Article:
Besides Miller, Hood has had his chance to play at UK. And in recent years there have been others. Certainly a guy named Mayo could have been a Wildcat if he chose to. He pretty much had his choice of any school in the country and last time I checked he started playing at Rose Hill high school just outside of Ashland. Patrick Patterson was from nearby Huntington too BTW. And of course the two were on the same Huntington team. Another Huntington player is currently high on UK’s want list. Wiggins is his name of course. I know it isn’t Kentucky but that Huntington team he plays for essentially took up the role Rose Hill was playing before local politics got the best of Rose Hill’s program. It’s hard to have a team when no one in the state will play you. So Huntington took over as the national power that Rose Hill would have been. Another Rose Hill kid was supposed to play at UK under a former coach. I really don’t know what became of Euton.

        Then going back a few more years a young kid out of Louisville made a splash or two. Rondo was his name. Then there was that Sparks kid too. Before that a guy named Estill played for the Cats coming out of Richmond and Madison Central.

        We could go back to the Unforgettables, most of which were Ky kids.

        It may not be as common as it once was but it certainly isn’t impossible.

        • Kokamo Joe says:

          Kentucky seldom produces the kind of talent that Calipari is recruiting. When and if a Kentucky kid is around, Calipari will grab him. If a Kentucky kid shows promise, he will likely transfer to a basketball factory like Rondo did. Billy Gillispie taped into the last gasp of Rose Hill when he committed UK to a Rose Hill product and the kid moved from Rose Hill to Scott County. Kentucky does produce some products who become very good college basketball players. A couple of examples: Preston Knowles from near by Clark County became the heart and soul of the UL basketball team a couple of years ago. Then there was Bryan Station’s Selvin Mach who started on a Butler team that played in the national title game. Neither of the two were on the national radar when they were recruited and neither became lottery picks. Calipari would not recruit either. He gets the cream of the cream. He would have harvested Rondo, Sparks would never have played at UK if Calipari was coaching then. I very much doubt that the Willis kid will play much. Next year’s recruits are just too good for him to get much, if any playing time. The year after that he will be recruited over. So the kid will likely have another career like Hood, unless Calipari has another disaster like the one that he had this year.

          • King Ghidora says:

            You said that Ky kids “cannot” live the dream and I gave you specific examples of players that did exactly that. Rondo is one of the best players of our generation. Miller was a great player. And no one place produces the kind of talent Cal recruits on a regular basis. But that was not the point. You said “cannot”. Well they “did”. And there have been lots of other Ky players that could have made a splash on the team. Yes they played at other schools but let’s look at Polson. I think he has lived the dream to a large extent. It can and does happen. It won’t be common but to expect a population the size of Kentucky to produce loads of UK level talent every year is just unthinkable. It can’t happen. But individual players can make it. You glossed over Mayo. He was considered one of the best high school players to come along in decades. And he was a Kentucky kid. How could he not have even had a chance to play at UK? Rondo turned out to be the better talent in the long run and he did play at UK. Your argument is specious at best friend.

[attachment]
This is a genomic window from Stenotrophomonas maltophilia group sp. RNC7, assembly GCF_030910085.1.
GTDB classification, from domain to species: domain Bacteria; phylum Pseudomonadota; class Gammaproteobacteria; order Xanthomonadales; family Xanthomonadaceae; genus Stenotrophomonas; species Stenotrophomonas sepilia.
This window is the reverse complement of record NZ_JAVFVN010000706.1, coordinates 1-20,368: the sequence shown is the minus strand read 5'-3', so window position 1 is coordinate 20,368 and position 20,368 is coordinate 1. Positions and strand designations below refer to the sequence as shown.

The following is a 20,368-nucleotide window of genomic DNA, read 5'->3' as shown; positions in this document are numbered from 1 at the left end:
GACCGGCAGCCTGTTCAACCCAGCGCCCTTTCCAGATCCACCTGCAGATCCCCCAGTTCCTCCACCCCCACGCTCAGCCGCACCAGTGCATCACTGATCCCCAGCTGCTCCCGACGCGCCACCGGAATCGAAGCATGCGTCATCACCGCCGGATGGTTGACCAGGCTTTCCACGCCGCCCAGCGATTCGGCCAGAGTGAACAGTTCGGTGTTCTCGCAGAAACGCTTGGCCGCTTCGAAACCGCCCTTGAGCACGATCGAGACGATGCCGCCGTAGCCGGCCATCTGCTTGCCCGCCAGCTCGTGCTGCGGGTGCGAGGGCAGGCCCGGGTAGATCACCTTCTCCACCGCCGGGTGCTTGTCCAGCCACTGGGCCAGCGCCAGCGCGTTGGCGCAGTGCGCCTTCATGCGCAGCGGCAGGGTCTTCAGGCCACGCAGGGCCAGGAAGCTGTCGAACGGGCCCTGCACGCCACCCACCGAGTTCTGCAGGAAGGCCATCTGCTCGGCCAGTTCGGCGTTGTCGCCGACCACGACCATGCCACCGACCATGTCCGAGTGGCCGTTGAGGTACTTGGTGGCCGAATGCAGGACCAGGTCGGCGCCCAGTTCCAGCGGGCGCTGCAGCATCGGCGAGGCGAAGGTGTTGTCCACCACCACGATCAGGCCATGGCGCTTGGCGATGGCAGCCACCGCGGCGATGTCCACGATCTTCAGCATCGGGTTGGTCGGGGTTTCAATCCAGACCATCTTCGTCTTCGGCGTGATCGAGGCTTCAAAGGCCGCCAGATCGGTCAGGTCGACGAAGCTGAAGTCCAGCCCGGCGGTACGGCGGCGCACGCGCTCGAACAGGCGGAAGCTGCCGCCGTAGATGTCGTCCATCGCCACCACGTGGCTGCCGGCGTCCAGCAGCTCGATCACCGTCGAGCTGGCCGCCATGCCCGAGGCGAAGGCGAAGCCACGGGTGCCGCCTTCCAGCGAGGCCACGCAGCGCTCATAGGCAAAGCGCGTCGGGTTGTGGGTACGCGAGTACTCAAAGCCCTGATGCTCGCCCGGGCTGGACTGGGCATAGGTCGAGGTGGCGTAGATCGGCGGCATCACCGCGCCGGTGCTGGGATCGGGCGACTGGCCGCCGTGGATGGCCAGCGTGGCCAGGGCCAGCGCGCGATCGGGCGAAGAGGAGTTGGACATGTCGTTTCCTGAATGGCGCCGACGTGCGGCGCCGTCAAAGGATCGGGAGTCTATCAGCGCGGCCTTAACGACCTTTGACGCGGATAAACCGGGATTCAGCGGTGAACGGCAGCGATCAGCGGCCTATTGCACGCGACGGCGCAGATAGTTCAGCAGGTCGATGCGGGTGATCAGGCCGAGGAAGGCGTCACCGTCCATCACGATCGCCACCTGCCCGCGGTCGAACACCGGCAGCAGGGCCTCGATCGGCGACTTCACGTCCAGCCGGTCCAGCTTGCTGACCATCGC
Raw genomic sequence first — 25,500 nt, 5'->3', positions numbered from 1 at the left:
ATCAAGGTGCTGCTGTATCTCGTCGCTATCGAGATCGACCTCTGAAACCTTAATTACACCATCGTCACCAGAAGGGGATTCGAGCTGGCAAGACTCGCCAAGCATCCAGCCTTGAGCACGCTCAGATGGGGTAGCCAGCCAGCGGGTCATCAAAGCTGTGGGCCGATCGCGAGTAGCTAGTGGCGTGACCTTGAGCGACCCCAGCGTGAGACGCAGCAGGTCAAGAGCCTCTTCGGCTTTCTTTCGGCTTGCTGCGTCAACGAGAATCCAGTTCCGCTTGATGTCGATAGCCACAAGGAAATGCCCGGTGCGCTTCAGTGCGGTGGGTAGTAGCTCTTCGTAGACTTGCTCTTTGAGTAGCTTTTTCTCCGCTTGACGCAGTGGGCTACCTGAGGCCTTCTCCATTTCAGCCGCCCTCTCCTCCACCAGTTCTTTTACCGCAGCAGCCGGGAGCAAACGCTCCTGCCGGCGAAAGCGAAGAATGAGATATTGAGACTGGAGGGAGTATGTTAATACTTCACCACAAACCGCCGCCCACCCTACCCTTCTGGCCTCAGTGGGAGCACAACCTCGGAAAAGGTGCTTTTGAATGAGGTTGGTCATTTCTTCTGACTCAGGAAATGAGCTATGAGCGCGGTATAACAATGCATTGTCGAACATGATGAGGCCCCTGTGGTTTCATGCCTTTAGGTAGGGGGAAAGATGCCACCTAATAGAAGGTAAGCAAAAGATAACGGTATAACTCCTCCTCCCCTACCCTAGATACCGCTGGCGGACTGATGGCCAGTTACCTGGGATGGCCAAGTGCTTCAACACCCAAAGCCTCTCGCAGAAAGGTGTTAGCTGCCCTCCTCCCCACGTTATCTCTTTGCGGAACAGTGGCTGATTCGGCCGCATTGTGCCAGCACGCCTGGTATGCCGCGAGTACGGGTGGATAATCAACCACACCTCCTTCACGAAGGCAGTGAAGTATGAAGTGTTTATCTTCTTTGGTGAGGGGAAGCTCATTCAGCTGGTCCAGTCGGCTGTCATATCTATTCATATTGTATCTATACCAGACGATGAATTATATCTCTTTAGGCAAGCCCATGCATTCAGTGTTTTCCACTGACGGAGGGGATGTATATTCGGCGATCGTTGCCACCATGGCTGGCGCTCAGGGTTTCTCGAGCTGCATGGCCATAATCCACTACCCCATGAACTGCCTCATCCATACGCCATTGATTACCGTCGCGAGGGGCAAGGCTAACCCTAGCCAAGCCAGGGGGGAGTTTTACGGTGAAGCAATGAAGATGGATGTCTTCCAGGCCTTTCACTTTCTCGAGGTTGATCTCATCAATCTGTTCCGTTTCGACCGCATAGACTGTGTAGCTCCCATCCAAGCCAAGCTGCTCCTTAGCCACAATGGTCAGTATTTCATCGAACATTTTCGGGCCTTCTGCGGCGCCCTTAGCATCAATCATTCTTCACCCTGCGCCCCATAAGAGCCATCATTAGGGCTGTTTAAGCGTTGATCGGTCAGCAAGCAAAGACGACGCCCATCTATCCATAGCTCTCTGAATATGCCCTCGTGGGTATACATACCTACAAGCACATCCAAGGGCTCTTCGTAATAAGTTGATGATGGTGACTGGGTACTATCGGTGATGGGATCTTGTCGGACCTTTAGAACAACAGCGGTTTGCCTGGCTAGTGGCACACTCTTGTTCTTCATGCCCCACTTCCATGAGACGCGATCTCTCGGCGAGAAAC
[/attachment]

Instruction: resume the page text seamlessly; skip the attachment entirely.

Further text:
• grant says:

    There is always room for a hard worker on a basketball team no matter where he or she is from.

  • LindaS says:

    I seem to be repeating myself a lot lately, but as before. I always like Polson on the court. He directs the team with confidence, he talks to them, he sets up plays, he knows where his man is and how to get the ball to him. He might not have been a 5 Star player when he came to Kentucky, but he has 5 Stars in my book for his determination and love of Kentucky basketball.

    • King Ghidora says:

      He at least seems to understand basketball which is more than it seems some current players do. Maybe they understand it but they sometimes don’t play like they do. He certainly qualifies as a Ky kid who has done well for the Cats IMO.

  • LindaS says:

    BTW I think some problems, not all, is the new guys don’t know what it means to grow up and dream of playing for Kentucky. They don’t understand the history and tradition and think they are only going to be here one year and be done. I can’t say that about all the past one and dones, because they worked their butts off, but no one understands it like a Kentucky boy.

  • Ben says:

    I can tolerate lots of things with my team, but lack of hustle is not one of them. This team will not make the tourney, so now is the time for Cal to sit the players that are not giving their all. Alex, Ryan and Archie should not play at all the next few games. Then they can either give it their all, or leave the team. I will not support lazy, selfish players! I will still go to the games and support my team. These guys just do not respect the opportunity they have been given. Do they think the NBA will be any easier? They are going to blow a golden opportunity and it will be all on them!

  • UK 24 7 says:

    You can’t teach pride. Poison has had Kentucky pride ever since he knew what a basketball was. This is a huge learning experience for someone. No, not these freshmen but John Calipari. Without core players like Jarrod Polson, Darius Miller and John Hood he cannot succeed on a regular basis. They may not be “Parade All Americans” but they have that burning desire inside to represent UK without self gratification. Calipari is reaping what he has sewn. Some players see the others before them who were one and dones and use UK for a stepping stone to THEIR glory road, not UK’s. They see Wall, Cousins, Jones,Knight etc. on TV and imagine themselves in that position if they can “just get through one year” of college. Winning the national championship was a wonderful thing but competing in EVERY game is much more important to me. Without pride we are nothing as a basketball team or a society for that matter.